A Virtual Tour of Paris, France

Let’s try something new again this week as we follow Cabot Yerxa’s journey to Europe in 1925. This time, instead of excerpting whole sections of his journal related to his impressions of a place or event, we offer intermittent bits at how he appreciated the value of perspective. All of the following items come from his time in Paris, France, where he studied art.

Every morning men cry in sharp words the information about their goods or work, such as “vegetables for sale,” “will buy old clothes,” “will mend old dishes,” “window glass put in,” “knives sharpened,” calling in loud tones. Yesterday it seemed very unpleasant and unnecessary noise. But today the same street calls sounded musical and agreeable. All day I have pondered over this. The street calls were the same both days, but my attitude toward them was different. How to hold the agreeable outlook? …

A little cur dog, ragged and dirty, stood at the water tap trying to lap a little water. The small homeless dog was panting, hot and thirsty. Some passersby spoke harshly to the dog as it was standing on the narrow sidewalk. X crossed the muddy street in her new shoes and turned the water on so the dog could drink. Her one best dress was splashed with water and whipped by the dog’s tail in appreciation of getting a drink. X does not go to church, but she did this, and also she stops on the sidewalk and kicks banana peels to the curbstone and picks up broken glass, for the reason that children or old people might be injured thereby. Who can say whether this or going to church is of greater importance? …

At first I thought the French could not speak their own language, because I talked just the way it was in the book and they did not seem to understand, but later I learned to shrug my shoulders on periods, raise my eyebrows on commas, and wave my hands on adjectives. Then they understood me much better.

November in Paris has all the leaves on the ground and in the Jardin des Tuilleries they were wet and thick underfoot this Sunday. Just park chairs, one alone, two together side by side, two facing, three at a time, and so on. But they tell many a story to the imagination. One chair is a nurse or mother watching a child at play, a man or woman waiting for someone to come, a person in trouble wrestling mentally with conditions. Or perhaps just a lonesome one alone in a strange city. Two chairs facing, two men or two women, or two relations, two old people resting with scattered conversation. Two chairs side by side is two unmarried people, and the degree of distance between chairs measures much of the degree of sympathy between them. Three chairs can be studied, and the third in relation to the two tells the character of the group. Three at even distance shows three adult people with casual interest in each other. Three close together is three girls exchanging plans or confidences. Three chairs left at any angle are three boys or one adult and two children. If it has not rained and footprints remain in the path, more is recorded.

Cabot Yerxa’s ineffable understanding of what it means to be one person among billions encourages us to look at situations we confront from more than one angle. Doing so can lead us to enlightenment about our own predispositions, which in turn could lead us to greater understanding and empathy.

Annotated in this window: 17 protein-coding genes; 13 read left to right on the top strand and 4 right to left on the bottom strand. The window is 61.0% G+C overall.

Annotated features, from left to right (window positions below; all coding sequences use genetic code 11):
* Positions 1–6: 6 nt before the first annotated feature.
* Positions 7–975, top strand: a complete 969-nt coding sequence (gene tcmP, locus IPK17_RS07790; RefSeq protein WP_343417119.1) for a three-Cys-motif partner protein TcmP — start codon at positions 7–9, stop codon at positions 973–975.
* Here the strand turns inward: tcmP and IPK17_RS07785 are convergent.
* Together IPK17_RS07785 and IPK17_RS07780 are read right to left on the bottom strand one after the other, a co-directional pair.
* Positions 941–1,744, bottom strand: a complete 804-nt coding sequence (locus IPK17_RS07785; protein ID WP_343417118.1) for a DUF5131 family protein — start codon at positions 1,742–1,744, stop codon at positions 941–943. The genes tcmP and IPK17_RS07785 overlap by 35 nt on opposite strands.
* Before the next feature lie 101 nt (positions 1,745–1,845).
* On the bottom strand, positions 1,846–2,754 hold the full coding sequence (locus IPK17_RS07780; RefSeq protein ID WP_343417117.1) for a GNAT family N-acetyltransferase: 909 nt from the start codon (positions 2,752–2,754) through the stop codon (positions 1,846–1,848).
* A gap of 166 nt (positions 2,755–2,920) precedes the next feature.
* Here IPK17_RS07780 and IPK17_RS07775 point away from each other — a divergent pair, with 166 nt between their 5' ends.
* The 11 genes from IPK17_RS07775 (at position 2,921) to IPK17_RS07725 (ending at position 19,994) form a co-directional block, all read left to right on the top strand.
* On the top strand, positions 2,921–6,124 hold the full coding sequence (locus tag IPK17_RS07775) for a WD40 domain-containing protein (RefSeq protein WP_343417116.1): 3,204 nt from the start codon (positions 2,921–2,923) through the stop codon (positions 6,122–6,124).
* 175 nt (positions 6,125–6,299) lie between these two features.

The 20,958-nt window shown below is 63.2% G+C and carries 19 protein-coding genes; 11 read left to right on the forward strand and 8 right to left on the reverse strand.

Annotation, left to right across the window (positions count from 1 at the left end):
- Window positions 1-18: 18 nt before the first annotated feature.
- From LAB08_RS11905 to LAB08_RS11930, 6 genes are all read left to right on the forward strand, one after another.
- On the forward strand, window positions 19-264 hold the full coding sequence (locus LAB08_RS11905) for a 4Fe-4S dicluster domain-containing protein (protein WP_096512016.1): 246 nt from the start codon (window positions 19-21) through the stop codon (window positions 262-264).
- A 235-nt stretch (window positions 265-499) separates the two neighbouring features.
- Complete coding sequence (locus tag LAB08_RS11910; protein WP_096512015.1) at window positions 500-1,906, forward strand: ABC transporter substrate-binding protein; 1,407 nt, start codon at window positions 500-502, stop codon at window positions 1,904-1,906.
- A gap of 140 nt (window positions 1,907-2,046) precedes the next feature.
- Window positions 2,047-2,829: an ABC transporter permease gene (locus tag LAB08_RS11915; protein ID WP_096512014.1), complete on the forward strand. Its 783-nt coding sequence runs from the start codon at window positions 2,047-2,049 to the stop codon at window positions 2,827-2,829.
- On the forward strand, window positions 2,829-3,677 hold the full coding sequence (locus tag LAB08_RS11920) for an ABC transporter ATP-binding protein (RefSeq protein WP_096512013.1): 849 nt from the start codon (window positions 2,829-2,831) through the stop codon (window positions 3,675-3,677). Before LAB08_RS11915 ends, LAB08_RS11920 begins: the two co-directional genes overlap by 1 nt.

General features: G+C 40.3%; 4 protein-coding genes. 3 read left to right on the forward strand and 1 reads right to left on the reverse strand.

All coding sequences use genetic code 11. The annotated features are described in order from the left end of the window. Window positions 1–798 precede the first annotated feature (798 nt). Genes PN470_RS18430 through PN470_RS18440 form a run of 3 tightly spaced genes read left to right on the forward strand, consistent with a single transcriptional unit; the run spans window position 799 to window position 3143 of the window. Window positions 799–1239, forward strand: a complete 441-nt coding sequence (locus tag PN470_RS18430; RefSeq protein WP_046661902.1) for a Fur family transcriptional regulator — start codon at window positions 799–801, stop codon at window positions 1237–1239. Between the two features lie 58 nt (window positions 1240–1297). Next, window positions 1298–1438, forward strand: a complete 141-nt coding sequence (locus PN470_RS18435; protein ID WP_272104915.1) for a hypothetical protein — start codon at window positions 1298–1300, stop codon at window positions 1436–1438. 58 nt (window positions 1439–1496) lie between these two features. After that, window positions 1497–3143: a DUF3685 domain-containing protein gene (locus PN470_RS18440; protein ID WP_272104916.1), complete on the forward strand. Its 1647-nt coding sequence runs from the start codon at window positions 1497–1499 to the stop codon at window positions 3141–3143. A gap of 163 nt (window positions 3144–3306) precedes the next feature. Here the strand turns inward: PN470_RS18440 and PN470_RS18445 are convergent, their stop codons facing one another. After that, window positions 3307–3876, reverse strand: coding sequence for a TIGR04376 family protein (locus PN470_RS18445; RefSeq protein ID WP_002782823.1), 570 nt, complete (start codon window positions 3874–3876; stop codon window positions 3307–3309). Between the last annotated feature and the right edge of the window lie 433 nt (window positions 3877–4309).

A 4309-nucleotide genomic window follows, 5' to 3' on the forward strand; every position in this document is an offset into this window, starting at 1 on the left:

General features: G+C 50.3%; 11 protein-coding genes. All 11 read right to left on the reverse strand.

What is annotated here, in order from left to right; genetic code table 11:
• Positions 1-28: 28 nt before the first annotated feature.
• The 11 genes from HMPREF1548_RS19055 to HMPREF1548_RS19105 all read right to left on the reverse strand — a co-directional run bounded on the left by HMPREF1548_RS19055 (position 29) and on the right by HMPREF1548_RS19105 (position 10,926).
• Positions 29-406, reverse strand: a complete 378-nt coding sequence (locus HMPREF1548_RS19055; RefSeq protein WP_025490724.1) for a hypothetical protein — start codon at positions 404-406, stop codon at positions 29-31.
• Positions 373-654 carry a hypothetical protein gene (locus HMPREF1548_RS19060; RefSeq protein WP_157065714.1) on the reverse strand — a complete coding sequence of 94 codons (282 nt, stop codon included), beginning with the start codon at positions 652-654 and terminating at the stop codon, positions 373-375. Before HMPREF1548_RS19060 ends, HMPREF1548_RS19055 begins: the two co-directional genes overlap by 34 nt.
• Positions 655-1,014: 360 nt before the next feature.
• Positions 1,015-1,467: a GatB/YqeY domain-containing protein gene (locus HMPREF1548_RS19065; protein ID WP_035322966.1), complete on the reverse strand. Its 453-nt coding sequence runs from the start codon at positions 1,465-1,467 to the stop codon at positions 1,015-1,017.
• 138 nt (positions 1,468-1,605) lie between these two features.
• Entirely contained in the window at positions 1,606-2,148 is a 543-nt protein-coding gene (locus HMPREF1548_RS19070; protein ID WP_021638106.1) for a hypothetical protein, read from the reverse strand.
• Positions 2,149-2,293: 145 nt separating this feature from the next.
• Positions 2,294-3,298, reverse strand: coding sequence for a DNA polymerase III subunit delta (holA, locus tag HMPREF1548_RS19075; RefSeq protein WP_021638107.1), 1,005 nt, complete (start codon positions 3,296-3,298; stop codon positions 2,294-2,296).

Shortly after the last entry above, Cabot wrote the following, which reminds us to hold dear things that we may overlook if we let our brain function on autopilot.

Things pleasant to remember: autumn leaves raked into a pile and burning with a pungent smell, to see the snow melt in the spring, white tablecloths and clean dishes, sleeping on a stack of new hay, newly made cigars, the brown of a well-cooked turkey, the flame and flash of Northern Lights, the purple shadows of desert mountains, new books and magazines, the pelting of rain on a cabin roof, munching of sagebrush by burros, the booming of arctic ice in pressure ridges, mangoes when fully ripe, the smell of coffee and bacon early in the out-of-doors, to see snow falling in a thick storm, drinking milk from coconuts, going to sleep on sheets and pillows in from the sun, the bugle call for dinner in the army, to see the sun rise in the desert, the handclasp of tried friends, swimming in shaded water, smiles of personal interest, the receipt of letters from far places, words of appreciation, the feel of a clean rifle, the smell of tobacco, paychecks, the picking of oranges, eyes that smile, the sweep of rain, the whisper of pine trees, some girls’ kisses, the chug of a Ford engine if it starts, the closing bugle call of an army day, the cheer of a campfire, the lapping of water on a  boat, walking in woods, to be hungry and have food, to be sleepy and sleep outdoors.

You no doubt have wonderful feelings of your own to remember from your personal experiences. Do not let them slip into obscurity, for these are the things that sustain us in the face of the unknown. Most of all, we hope that one of Cabot’s “things pleasant to remember” makes your list: eyes that smile.

We look forward to the day when we see your smiling eyes at Cabot’s Pueblo Museum. Until then, we hope you find our weekly newsletter entertaining and inspirational. And, above all, we wish you health and safety.